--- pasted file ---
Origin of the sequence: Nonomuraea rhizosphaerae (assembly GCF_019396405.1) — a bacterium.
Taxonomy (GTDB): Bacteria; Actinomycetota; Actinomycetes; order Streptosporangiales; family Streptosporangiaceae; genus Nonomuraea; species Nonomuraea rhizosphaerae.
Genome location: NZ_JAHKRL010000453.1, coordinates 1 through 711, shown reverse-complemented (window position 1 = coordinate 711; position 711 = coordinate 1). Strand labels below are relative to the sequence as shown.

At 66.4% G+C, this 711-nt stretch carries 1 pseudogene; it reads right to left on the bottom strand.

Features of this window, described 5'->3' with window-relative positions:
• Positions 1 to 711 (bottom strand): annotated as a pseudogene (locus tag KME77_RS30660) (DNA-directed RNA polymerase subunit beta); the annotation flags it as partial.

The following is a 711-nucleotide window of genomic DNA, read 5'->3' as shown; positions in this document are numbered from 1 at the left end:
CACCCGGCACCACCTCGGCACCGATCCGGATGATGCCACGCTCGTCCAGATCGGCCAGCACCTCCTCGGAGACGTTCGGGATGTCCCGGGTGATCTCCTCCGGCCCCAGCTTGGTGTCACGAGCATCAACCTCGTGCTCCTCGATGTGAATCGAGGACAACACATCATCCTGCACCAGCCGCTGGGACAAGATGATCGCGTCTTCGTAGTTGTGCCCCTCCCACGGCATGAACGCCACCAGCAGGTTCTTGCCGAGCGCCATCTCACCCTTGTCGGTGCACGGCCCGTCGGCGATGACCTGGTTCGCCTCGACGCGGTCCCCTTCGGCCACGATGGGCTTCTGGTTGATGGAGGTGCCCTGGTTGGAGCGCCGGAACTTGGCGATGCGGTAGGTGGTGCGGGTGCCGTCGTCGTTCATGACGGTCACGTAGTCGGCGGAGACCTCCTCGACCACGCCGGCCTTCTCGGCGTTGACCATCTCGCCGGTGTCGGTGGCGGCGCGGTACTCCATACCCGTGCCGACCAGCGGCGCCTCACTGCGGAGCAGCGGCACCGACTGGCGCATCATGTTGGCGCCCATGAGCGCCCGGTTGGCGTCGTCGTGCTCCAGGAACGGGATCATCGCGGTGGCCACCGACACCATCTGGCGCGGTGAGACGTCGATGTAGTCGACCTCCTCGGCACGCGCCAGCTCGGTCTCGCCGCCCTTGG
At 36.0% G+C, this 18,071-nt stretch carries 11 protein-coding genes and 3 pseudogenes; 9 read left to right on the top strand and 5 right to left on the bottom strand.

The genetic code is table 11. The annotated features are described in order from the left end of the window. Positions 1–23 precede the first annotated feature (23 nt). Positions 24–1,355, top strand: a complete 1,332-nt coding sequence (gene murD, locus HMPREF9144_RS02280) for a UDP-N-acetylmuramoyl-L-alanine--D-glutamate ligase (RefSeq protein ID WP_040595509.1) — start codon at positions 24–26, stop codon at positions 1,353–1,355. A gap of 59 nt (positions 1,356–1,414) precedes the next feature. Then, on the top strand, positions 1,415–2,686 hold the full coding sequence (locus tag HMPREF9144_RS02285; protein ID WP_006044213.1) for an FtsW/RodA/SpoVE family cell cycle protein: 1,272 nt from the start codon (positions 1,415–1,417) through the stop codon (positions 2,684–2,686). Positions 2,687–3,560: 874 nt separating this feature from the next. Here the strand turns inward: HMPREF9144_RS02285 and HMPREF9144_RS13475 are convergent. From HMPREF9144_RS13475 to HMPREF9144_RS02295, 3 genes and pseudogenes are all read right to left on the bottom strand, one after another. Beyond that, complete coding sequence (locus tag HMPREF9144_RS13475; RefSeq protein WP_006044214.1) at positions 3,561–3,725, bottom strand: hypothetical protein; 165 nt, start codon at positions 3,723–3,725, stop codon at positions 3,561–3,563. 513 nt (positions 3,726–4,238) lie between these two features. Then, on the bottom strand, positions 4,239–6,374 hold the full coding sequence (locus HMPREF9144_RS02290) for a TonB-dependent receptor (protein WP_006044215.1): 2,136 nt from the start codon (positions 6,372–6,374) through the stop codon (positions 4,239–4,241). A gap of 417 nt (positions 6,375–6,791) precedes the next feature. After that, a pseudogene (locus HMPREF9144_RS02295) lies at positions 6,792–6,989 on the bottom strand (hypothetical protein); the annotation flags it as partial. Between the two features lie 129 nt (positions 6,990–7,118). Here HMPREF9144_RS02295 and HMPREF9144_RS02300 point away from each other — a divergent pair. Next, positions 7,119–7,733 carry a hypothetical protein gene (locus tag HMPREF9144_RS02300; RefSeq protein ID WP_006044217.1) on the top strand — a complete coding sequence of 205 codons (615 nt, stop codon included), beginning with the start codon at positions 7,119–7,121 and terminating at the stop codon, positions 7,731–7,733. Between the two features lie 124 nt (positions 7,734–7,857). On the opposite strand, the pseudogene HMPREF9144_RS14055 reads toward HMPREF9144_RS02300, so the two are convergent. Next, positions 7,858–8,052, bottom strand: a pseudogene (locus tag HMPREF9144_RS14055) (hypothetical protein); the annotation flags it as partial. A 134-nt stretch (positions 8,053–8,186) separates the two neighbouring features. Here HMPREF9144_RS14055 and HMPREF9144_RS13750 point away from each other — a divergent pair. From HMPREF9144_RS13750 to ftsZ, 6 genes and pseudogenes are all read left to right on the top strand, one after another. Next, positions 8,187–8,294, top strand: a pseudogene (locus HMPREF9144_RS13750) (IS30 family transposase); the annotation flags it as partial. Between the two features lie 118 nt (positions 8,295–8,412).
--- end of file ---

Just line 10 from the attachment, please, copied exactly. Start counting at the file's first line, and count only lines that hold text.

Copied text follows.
The genetic code is table 11. The annotated features are described in order from the left end of the window. Positions 1–23 precede the first annotated feature (23 nt). Positions 24–1,355, top strand: a complete 1,332-nt coding sequence (gene murD, locus HMPREF9144_RS02280) for a UDP-N-acetylmuramoyl-L-alanine--D-glutamate ligase (RefSeq protein ID WP_040595509.1) — start codon at positions 24–26, stop codon at positions 1,353–1,355. A gap of 59 nt (positions 1,356–1,414) precedes the next feature. Then, on the top strand, positions 1,415–2,686 hold the full coding sequence (locus tag HMPREF9144_RS02285; protein ID WP_006044213.1) for an FtsW/RodA/SpoVE family cell cycle protein: 1,272 nt from the start codon (positions 1,415–1,417) through the stop codon (positions 2,684–2,686). Positions 2,687–3,560: 874 nt separating this feature from the next. Here the strand turns inward: HMPREF9144_RS02285 and HMPREF9144_RS13475 are convergent. From HMPREF9144_RS13475 to HMPREF9144_RS02295, 3 genes and pseudogenes are all read right to left on the bottom strand, one after another. Beyond that, complete coding sequence (locus tag HMPREF9144_RS13475; RefSeq protein WP_006044214.1) at positions 3,561–3,725, bottom strand: hypothetical protein; 165 nt, start codon at positions 3,723–3,725, stop codon at positions 3,561–3,563. 513 nt (positions 3,726–4,238) lie between these two features. Then, on the bottom strand, positions 4,239–6,374 hold the full coding sequence (locus HMPREF9144_RS02290) for a TonB-dependent receptor (protein WP_006044215.1): 2,136 nt from the start codon (positions 6,372–6,374) through the stop codon (positions 4,239–4,241). A gap of 417 nt (positions 6,375–6,791) precedes the next feature. After that, a pseudogene (locus HMPREF9144_RS02295) lies at positions 6,792–6,989 on the bottom strand (hypothetical protein); the annotation flags it as partial. Between the two features lie 129 nt (positions 6,990–7,118). Here HMPREF9144_RS02295 and HMPREF9144_RS02300 point away from each other — a divergent pair. Next, positions 7,119–7,733 carry a hypothetical protein gene (locus tag HMPREF9144_RS02300; RefSeq protein ID WP_006044217.1) on the top strand — a complete coding sequence of 205 codons (615 nt, stop codon included), beginning with the start codon at positions 7,119–7,121 and terminating at the stop codon, positions 7,731–7,733. Between the two features lie 124 nt (positions 7,734–7,857). On the opposite strand, the pseudogene HMPREF9144_RS14055 reads toward HMPREF9144_RS02300, so the two are convergent. Next, positions 7,858–8,052, bottom strand: a pseudogene (locus tag HMPREF9144_RS14055) (hypothetical protein); the annotation flags it as partial. A 134-nt stretch (positions 8,053–8,186) separates the two neighbouring features. Here HMPREF9144_RS14055 and HMPREF9144_RS13750 point away from each other — a divergent pair. From HMPREF9144_RS13750 to ftsZ, 6 genes and pseudogenes are all read left to right on the top strand, one after another. Next, positions 8,187–8,294, top strand: a pseudogene (locus HMPREF9144_RS13750) (IS30 family transposase); the annotation flags it as partial. Between the two features lie 118 nt (positions 8,295–8,412).